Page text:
On January 11, 2023

Running into questions

By Dom Cioffi

When I go out for a run, I follow a regular route. Some runners like to mix things up and head in a variety of directions, but I like my set, predictable loop.

The meandering circle I run is almost exactly five miles long and encompasses a variety of hilly terrain. While I love the ease of the downhills and flat stretches, the uphill’s test my will and perseverance – something I believe is needed for a good workout.

I’ve been running this loop for nearly a decade so I’m familiar with every inch.

I know the old lady at the bottom of the second hill is likely to be sitting on her porch when the weather is nice. She always gives me a delicate wave when I pass by.

I’m familiar with the guy at my halfway point who drives the plumbing repair van because he’s always tinkering around his house while smoking cigarettes and drinking beer. He’s not a fan of waving, but I do get the occasional head nod from him.

There’s a little girl living on my longest straightaway who loves to write notes in chalk on the sidewalk in front of her house. She’ll sketch things like “Have a nice day” and “Be kind to people.” I’ve never witnessed her doing this, but I’m sure it’s a girl given that the letter “i” and exclamation points are always dotted with hearts.

I’m not positive, but I’m fairly sure these people and host of others also recognize me when I pass by. After so many years, I’m likely the person who they look at out the window and say, “Good God, that guy is always running!”

Along my daily runs, I periodically see discarded or lost items on the ground. Many times, it’s a baby mitten or a rattle or some other infant accoutrement that was likely tossed aside by an oblivious child. Mom was probably talking on her cell phone so the whole event goes unnoticed and the item is lost. 

Other times, I’ll see discarded garbage strewn along the roadside. This always angers me. It also triggers a memory of being in high school riding along with friends when one of them rolled up a fast-food bag and nonchalantly tossed it out the back window. Everyone laughed, including me, but the pit in my stomach told me it was a stupid maneuver.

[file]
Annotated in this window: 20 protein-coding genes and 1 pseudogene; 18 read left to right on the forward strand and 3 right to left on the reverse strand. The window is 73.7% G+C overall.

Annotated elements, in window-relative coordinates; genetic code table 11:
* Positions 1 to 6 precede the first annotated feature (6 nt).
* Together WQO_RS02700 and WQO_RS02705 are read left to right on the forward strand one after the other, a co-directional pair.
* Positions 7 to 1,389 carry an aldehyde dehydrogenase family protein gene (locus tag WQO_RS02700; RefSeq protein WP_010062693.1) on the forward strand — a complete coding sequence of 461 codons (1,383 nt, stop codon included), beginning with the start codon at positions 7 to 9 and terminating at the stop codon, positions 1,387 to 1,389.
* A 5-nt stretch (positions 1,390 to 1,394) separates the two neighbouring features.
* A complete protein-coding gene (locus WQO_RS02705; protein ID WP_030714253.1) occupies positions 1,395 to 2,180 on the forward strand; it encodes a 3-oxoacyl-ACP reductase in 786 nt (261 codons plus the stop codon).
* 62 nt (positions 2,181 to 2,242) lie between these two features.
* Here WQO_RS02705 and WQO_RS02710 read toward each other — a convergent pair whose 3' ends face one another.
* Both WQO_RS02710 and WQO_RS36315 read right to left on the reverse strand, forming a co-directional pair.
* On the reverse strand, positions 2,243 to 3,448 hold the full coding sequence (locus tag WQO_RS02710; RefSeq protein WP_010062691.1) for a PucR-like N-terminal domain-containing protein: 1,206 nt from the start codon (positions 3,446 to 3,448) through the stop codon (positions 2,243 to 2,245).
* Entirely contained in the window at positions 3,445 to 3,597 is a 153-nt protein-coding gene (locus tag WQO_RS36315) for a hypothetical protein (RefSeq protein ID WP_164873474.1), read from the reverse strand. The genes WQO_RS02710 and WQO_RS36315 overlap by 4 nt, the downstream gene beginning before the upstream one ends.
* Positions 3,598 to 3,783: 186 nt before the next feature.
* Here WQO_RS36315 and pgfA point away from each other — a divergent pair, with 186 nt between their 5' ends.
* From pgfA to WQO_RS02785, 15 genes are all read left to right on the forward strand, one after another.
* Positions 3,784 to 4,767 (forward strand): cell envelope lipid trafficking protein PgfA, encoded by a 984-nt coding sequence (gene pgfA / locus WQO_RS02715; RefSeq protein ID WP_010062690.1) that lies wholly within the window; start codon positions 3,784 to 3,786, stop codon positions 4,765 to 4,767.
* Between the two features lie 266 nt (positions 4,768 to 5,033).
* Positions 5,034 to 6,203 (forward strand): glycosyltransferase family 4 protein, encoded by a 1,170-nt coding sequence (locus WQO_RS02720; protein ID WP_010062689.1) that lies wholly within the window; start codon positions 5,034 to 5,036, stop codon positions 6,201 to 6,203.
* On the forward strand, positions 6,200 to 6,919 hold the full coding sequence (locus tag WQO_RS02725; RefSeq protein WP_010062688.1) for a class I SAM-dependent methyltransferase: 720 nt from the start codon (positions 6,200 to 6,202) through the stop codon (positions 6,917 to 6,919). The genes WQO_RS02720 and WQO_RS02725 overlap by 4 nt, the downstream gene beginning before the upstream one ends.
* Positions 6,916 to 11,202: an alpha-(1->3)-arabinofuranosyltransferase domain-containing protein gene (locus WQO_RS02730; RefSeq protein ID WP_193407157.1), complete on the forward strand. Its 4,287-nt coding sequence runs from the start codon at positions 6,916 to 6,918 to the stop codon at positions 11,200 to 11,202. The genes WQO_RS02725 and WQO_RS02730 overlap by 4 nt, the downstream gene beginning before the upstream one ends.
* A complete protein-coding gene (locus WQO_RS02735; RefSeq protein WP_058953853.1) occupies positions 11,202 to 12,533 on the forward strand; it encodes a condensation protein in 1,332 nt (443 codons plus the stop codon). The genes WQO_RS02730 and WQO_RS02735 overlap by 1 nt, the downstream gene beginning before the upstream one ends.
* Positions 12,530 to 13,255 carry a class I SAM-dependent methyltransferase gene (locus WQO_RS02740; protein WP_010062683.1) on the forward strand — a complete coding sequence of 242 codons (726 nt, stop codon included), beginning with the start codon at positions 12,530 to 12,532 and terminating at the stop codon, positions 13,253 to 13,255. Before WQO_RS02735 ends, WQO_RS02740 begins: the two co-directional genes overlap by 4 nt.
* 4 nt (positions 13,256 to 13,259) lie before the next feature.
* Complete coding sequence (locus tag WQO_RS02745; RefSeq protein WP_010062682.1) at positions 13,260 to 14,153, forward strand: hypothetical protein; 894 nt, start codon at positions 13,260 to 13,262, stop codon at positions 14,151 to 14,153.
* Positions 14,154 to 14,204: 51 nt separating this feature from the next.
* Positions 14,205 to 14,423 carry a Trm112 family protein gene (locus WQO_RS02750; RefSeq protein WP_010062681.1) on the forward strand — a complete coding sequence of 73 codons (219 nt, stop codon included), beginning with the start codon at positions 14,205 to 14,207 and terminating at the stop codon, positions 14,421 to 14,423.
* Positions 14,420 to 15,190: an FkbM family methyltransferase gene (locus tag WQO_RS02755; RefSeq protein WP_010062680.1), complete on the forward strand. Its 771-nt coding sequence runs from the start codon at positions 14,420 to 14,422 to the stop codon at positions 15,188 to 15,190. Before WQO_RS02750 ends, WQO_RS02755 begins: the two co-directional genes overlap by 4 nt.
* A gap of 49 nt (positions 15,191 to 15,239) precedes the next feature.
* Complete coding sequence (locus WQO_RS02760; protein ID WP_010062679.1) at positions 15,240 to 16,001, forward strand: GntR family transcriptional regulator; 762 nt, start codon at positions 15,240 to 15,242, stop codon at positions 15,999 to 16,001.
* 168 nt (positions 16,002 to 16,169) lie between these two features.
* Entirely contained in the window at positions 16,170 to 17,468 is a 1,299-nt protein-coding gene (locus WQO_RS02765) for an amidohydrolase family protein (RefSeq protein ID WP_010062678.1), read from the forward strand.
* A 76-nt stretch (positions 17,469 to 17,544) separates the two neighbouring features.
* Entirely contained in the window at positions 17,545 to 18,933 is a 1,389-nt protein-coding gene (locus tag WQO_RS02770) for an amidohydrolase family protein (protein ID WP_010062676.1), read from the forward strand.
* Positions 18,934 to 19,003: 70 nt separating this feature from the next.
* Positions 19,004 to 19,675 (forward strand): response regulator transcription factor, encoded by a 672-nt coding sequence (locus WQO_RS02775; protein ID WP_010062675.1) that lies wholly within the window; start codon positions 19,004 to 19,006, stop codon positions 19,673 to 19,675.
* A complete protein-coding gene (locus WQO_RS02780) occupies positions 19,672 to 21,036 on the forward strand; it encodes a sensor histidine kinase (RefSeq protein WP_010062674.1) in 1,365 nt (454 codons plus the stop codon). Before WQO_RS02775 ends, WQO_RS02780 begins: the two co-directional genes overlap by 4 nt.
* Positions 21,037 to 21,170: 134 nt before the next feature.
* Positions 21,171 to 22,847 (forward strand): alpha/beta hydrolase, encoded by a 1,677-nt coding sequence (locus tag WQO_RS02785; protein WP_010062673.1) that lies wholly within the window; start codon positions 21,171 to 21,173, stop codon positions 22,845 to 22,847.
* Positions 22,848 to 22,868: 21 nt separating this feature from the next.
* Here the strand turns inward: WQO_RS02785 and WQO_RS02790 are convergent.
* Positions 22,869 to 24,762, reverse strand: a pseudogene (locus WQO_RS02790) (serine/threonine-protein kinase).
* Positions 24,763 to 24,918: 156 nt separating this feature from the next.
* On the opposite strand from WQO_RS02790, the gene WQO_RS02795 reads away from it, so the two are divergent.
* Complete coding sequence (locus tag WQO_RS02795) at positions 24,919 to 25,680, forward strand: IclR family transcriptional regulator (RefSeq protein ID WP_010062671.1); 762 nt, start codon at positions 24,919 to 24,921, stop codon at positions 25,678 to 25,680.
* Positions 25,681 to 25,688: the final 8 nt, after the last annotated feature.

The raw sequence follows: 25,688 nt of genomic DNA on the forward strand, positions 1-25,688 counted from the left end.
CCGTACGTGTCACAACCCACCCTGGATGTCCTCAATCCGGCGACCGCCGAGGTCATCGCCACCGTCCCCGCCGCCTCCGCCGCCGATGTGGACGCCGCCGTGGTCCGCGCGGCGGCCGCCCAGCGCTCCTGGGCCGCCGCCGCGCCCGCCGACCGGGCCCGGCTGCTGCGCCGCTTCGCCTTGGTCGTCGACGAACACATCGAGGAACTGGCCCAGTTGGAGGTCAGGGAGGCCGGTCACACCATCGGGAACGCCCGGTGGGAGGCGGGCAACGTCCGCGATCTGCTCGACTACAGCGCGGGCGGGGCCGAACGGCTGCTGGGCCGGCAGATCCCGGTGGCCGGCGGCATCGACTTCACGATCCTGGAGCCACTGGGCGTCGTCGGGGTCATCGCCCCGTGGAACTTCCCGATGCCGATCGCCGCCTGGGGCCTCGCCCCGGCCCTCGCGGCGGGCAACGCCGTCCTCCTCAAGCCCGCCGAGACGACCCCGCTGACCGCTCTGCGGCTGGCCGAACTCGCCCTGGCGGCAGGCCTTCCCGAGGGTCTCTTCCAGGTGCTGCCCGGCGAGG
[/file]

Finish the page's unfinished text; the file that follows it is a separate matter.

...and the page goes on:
The other day I caught site of a lone sports card just underneath a bush. I passed it by, but the next day I stopped and picked it up. I collected tons of baseball cards as a kid, so my curiosity was piqued.

It turned out to be a 1991 Donruss Randy Johnson card. Johnson was only three years into his Hall of Fame pitching career when this card was released. I stood there staring at it, flipping it over from front to back several times and wondering how in the heck this one random card ended up on the ground.

The card wasn’t in great shape; the elements had damaged all four corners, which was unfortunate because, in good condition, the card was likely valuable enough to be collected. Even in its poor condition, I tucked it into my waistband and headed home, thinking I may have stumbled onto a hidden gem.

For the rest of my run, I pondered how a 23-year-old baseball card ended up on the ground on my running route. I wondered if the card, along with others, were headed to a collector somewhere in town and was inadvertently swept out the car window, never to be found. Or maybe some kid got into his dad’s collection and took one card out to show his friends and lost it during his travels.

Who knows?

When I got home, I did a little sleuthing and discovered you could purchase that same 1991 Randy Johnson card in mint condition on Amazon for $2.49. I walked over to the garbage pail, opened it up, and dumped the card in.

I felt bad bringing the card’s journey to an end, but my days of collecting are long past and I didn’t have the energy to add it to my other cards deep in the attic.

This week’s feature, “Glass Onion: A Knives Out Mystery,” needed a little bit of energy to get going, but once it did, it was a wild ride.

Like the first “Knives Out” film, this incarnation finds detective Benoit Blanc (Daniel Craig) working to uncover a multi-layered mystery. This time, he’s on a Greek island with an eclectic cast of characters invited there by a reclusive billionaire.

There’s nothing like a good murder-mystery to keep your curiosity on high-alert. This film is fun, engaging, and full of surprises. And the high-profile cast makes it even more enjoyable to watch.

An enigmatic “B+” for “Glass Onion: A Knives Out Mystery,” now available for streaming on Netflix.

Got a question or comment for Dom? You can email him at moviediary@att.net.

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